In a recent Market Snapshot newsletter, Zions Bank economic and public policy officer Robert Spendlove pointed out a threat to economic growth in Utah and the nation:
“It has been nearly eight years since the end of the Great Recession and many businesses in the United States are still struggling to grow, but this time for a different reason — a lack of qualified workers. There is a growing divide between the number of job openings and the number of qualified workers to fill them.”
This increasing labor shortage in Utah and across the nation can be an important opportunity for Utah — or it can be a major crisis.
It can be a real opportunity because Utah has a plethora of young people — an upcoming workforce — expanding at a faster rate than anywhere in the nation. With a young, growing population, Utah can be a very attractive place for businesses to expand and relocate.
Another reason the labor shortage can be an opportunity is that Utah has historically been a welcoming place for immigrants, and immigration is a very important source for good employees.
But these attractive opportunities will not come to fruition if Utah’s young people are not properly prepared for the jobs that will exist in the new economy, and if immigration policies are so restrictive that this important labor source dries up.
As the economy strengthens in Utah and nationwide, it’s obvious that finding qualified workers will be a key to business success.
Spendlove wrote: “The labor pool from which employers can draw new talent is shrinking in tandem with the unemployment rate. In 2009, there were approximately 6.6 unemployed persons for every job opening, now there are 1.3. As the labor gap persists, businesses are forced to scale back on projects, increase wages, or relocate to more advantageous regions. In the construction industry, a shortage of workers has become a major driver in the delay of new construction and rising home prices.”
Utah is poised for a bright economic future. But a lack of qualified workers could slow our progress. Conversely, if our workforce is well-prepared and growing, a strong Utah economy can be assured.
The worst possible scenario would be to have a growing young population that is not prepared for the good jobs of the future. While low-skill starting jobs help teens and college students learn to work and be dependable, those jobs won’t support a family and won’t make a satisfying career. And many of those low-skill jobs are going to be automated in the future. They will simply no longer exist.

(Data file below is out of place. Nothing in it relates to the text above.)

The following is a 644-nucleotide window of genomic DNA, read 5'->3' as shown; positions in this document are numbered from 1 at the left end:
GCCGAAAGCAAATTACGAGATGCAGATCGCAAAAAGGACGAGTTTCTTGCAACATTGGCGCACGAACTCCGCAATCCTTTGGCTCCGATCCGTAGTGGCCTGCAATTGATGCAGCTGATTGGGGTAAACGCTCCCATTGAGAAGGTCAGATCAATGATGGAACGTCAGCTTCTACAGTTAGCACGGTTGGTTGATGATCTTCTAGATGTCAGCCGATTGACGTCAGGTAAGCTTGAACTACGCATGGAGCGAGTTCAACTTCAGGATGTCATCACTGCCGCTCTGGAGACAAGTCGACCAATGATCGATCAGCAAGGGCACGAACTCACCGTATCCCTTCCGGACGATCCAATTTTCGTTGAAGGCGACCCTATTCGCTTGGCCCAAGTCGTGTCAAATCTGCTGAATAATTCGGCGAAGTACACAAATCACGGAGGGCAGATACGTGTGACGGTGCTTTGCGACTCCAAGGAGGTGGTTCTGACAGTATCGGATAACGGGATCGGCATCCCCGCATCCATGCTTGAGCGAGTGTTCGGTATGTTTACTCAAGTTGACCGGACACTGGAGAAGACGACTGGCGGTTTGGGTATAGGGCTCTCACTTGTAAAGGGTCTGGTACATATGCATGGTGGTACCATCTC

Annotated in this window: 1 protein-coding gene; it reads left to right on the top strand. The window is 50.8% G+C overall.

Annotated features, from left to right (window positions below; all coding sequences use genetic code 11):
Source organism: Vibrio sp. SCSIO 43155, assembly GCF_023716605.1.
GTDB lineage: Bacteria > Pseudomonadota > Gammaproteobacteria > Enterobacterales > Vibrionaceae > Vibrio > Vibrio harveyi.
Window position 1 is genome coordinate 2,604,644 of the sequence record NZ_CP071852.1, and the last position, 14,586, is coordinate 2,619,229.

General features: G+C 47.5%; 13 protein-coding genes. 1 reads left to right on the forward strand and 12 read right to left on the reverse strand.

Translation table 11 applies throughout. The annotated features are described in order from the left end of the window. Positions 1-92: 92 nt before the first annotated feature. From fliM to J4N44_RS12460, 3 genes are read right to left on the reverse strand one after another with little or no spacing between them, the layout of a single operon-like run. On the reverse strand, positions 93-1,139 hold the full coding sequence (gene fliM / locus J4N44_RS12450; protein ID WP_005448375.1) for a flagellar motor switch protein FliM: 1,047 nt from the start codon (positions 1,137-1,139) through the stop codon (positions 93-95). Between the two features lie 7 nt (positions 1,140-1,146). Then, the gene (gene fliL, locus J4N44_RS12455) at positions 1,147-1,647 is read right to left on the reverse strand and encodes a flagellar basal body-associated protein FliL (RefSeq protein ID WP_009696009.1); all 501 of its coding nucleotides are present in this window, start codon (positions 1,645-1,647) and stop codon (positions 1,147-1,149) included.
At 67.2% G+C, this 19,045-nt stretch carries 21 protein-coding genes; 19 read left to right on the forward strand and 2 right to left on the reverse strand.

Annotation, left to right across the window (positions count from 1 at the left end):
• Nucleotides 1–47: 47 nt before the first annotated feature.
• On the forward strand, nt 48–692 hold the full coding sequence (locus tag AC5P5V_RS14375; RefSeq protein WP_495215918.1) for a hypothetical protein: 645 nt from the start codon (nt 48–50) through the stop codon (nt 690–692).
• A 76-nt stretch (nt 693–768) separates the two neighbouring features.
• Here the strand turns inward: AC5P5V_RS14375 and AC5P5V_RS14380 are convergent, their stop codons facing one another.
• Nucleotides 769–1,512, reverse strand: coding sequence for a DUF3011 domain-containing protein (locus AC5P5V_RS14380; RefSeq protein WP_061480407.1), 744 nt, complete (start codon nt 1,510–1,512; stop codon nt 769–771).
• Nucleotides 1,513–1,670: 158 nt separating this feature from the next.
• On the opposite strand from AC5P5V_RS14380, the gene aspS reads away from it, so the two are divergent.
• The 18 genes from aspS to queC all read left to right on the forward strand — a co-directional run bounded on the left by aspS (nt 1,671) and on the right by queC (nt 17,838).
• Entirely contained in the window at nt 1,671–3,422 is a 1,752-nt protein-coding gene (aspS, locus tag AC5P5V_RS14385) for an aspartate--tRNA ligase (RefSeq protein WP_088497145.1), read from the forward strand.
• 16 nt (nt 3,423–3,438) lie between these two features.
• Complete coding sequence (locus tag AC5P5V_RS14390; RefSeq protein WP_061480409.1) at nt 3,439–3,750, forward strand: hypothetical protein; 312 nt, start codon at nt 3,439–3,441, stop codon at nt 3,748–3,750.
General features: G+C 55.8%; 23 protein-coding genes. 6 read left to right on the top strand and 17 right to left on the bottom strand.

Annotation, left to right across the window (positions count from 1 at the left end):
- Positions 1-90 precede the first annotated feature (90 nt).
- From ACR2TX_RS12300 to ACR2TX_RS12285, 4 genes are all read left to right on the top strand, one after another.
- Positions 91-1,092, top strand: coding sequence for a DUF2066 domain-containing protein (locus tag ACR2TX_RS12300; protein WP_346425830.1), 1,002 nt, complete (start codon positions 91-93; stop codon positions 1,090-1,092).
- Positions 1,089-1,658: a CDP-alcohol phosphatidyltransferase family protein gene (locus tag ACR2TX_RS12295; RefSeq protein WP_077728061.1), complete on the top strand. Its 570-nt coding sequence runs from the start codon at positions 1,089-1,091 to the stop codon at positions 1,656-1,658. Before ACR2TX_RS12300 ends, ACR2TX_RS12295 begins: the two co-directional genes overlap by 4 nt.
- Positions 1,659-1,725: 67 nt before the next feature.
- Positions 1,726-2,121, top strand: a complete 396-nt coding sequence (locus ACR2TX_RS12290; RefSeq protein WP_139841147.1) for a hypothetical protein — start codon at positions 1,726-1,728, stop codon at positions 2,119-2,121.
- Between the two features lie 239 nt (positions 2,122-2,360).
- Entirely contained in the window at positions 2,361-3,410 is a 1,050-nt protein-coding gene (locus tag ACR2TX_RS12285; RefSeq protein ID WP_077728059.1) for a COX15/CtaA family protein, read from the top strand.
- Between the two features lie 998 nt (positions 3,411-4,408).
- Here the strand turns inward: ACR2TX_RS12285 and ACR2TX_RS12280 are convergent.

Therefore, it is imperative that every young person from every segment of society be prepared for a good job. Four-year college degrees are not needed in many cases. Many of the jobs available today that aren’t being filled for lack of qualified workers need specialized, technical training — but not college degrees.
This sort of training is the best way to break the cycle of poverty in low-income families. We have an enormous resource in young people. But many of them face a bleak future if they aren’t prepared for good jobs.
A welcoming immigration environment can also help ease the labor shortage. Numerous studies have shown that immigrants make positive contributions to the workforce.
Preparing our young people will require a large investment. We cannot accomplish it while spending the least amount per-pupil in the country. That’s why the Our Schools Now initiative (which I co-chair with other community leaders) is so important. It will provide the resources needed so every student can succeed.
This opportunity (or potential crisis) demands a great sense of urgency from Utah policymakers. This needs to be Utah’s moonshot. If we do this right, we can ensure a bright economic future for Utah. As the nationwide labor shortage grows more serious, Utah will enjoy a significant competitive advantage as employers view our state as a place where they can find great employees.
A. Scott Anderson is CEO and president of Zions Bank.